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nomothetic

[nom-uh-thet-ik] /ˌnɒm əˈθɛt ɪk/
adjective
1.
giving or establishing laws; legislative.
2.
founded upon or derived from law.
3.
Psychology. pertaining to or involving the study or formulation of general or universal laws (opposed to idiographic).
Origin
1650-1660
1650-60; < Greek nomothetikós. See nomo-, thetic
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Based on the Random House Dictionary, © Random House, Inc. 2014.
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Examples from the web for nomothetic
  • Some sciences are ideographic and some are nomothetic.
  • Individual and nomothetic models of job stress: an examination of work hours, cohesion, and well-being.
British Dictionary definitions for nomothetic

nomothetic

/ˌnɒməˈθɛtɪk/
adjective
1.
giving or enacting laws; legislative
2.
(psychol) of or relating to the search for general laws or traits, esp in personality theory Compare idiographic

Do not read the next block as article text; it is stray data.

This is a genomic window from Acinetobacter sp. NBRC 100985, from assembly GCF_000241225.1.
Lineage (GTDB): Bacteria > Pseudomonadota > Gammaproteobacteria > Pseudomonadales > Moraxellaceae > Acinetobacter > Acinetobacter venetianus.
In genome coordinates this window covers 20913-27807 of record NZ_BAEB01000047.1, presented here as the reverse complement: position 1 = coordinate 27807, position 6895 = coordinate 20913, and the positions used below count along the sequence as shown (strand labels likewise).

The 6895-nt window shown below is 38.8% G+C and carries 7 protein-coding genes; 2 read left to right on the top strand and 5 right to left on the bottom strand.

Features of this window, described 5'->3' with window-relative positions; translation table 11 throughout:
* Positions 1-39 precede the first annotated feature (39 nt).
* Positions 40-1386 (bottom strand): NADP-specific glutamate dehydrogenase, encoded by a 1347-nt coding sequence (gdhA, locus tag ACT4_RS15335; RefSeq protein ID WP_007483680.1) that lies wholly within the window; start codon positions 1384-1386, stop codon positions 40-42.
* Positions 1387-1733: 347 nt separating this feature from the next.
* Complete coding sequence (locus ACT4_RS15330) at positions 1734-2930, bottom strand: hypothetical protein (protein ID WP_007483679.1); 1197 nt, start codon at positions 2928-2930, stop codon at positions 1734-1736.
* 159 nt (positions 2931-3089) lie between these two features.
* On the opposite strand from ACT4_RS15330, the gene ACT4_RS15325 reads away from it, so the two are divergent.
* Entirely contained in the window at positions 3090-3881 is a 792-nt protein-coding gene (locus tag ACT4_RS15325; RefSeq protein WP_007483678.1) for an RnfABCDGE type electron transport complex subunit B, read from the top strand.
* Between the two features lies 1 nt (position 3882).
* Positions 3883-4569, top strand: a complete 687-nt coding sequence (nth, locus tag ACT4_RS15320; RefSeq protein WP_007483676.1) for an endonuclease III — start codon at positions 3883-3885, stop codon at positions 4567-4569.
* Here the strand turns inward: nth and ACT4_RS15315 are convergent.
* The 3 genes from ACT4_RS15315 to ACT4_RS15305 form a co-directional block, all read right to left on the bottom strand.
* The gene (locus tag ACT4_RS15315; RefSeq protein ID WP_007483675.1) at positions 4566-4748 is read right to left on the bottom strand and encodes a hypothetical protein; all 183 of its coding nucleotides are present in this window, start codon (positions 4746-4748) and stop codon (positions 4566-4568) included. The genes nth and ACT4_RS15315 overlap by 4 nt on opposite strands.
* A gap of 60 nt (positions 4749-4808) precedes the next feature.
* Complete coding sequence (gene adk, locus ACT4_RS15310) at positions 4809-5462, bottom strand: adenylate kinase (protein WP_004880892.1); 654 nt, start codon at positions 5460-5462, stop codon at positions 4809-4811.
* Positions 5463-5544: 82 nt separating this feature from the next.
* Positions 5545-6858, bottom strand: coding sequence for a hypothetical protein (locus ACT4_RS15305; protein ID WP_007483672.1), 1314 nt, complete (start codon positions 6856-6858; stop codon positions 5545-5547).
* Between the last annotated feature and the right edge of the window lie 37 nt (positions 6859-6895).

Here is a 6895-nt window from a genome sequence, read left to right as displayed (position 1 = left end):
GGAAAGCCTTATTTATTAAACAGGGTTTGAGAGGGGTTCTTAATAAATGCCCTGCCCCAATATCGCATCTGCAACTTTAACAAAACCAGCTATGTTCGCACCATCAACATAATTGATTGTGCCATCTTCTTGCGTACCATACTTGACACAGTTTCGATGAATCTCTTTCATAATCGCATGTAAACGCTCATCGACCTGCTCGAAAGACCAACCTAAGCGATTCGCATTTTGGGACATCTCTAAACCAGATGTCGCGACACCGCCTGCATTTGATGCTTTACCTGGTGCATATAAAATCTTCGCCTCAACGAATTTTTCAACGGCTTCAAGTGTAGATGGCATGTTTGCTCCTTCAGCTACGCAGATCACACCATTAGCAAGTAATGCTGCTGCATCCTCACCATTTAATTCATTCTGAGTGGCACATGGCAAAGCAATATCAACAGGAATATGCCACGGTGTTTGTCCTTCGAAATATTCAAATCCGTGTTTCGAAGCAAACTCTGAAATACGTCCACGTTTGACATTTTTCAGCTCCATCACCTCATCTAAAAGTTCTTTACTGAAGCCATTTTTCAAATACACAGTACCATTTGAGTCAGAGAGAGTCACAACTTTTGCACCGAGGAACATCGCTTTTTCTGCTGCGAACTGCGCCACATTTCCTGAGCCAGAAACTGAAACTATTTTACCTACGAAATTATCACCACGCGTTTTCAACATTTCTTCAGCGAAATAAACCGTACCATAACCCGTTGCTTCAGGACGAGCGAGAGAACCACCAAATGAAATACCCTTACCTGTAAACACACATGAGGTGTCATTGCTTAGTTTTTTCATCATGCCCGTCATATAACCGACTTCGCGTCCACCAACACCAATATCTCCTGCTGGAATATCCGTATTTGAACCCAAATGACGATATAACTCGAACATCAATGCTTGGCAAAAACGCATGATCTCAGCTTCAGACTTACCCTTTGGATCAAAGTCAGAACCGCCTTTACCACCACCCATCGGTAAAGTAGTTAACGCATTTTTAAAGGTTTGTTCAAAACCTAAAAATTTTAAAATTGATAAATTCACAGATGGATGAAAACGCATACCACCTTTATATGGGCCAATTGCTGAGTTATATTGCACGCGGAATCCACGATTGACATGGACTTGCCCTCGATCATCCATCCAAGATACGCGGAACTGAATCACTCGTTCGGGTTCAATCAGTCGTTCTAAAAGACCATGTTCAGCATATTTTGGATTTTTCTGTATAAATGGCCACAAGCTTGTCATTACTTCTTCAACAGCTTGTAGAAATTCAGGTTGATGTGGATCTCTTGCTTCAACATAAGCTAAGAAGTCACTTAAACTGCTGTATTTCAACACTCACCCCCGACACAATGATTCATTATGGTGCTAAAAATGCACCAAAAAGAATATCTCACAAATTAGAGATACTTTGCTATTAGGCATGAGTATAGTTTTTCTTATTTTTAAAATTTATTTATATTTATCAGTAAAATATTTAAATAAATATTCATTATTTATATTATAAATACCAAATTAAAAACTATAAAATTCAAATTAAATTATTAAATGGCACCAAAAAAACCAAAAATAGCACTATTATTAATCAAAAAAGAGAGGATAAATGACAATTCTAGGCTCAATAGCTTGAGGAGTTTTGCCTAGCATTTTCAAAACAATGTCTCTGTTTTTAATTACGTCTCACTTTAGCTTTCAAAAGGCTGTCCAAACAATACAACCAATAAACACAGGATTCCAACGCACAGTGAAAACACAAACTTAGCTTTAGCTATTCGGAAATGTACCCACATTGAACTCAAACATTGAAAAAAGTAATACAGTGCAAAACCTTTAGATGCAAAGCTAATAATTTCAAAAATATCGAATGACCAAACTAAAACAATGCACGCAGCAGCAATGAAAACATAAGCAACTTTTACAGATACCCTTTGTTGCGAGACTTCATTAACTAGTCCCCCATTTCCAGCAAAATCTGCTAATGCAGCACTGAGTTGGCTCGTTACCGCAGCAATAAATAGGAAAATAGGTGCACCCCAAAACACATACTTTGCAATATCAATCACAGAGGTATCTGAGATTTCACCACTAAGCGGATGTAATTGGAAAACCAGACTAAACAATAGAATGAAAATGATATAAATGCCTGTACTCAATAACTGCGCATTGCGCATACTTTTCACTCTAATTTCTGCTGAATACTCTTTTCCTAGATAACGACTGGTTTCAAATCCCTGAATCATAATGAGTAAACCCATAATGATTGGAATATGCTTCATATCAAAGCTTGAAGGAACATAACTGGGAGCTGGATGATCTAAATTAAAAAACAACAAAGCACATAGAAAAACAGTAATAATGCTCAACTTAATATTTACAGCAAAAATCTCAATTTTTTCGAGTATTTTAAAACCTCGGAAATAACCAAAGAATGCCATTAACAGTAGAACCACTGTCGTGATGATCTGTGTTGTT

Word Origin
C17: from Greek nomothetikos, from nomothetēs lawgiver
Collins English Dictionary - Complete & Unabridged 2012 Digital Edition
© William Collins Sons & Co. Ltd. 1979, 1986 © HarperCollins
Publishers 1998, 2000, 2003, 2005, 2006, 2007, 2009, 2012
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Word Origin and History for nomothetic
adj.

"lawgiving, legislative; based on law," 1650s, from Greek nomothetikos "relating to legislation, legislative," from nomothetes "lawgiving," from nomos "usage, custom, law" (see numismatics) + thetes "one who puts, places, or establishes." Related: Nomothetical (1610s.)

Online Etymology Dictionary, © 2010 Douglas Harper
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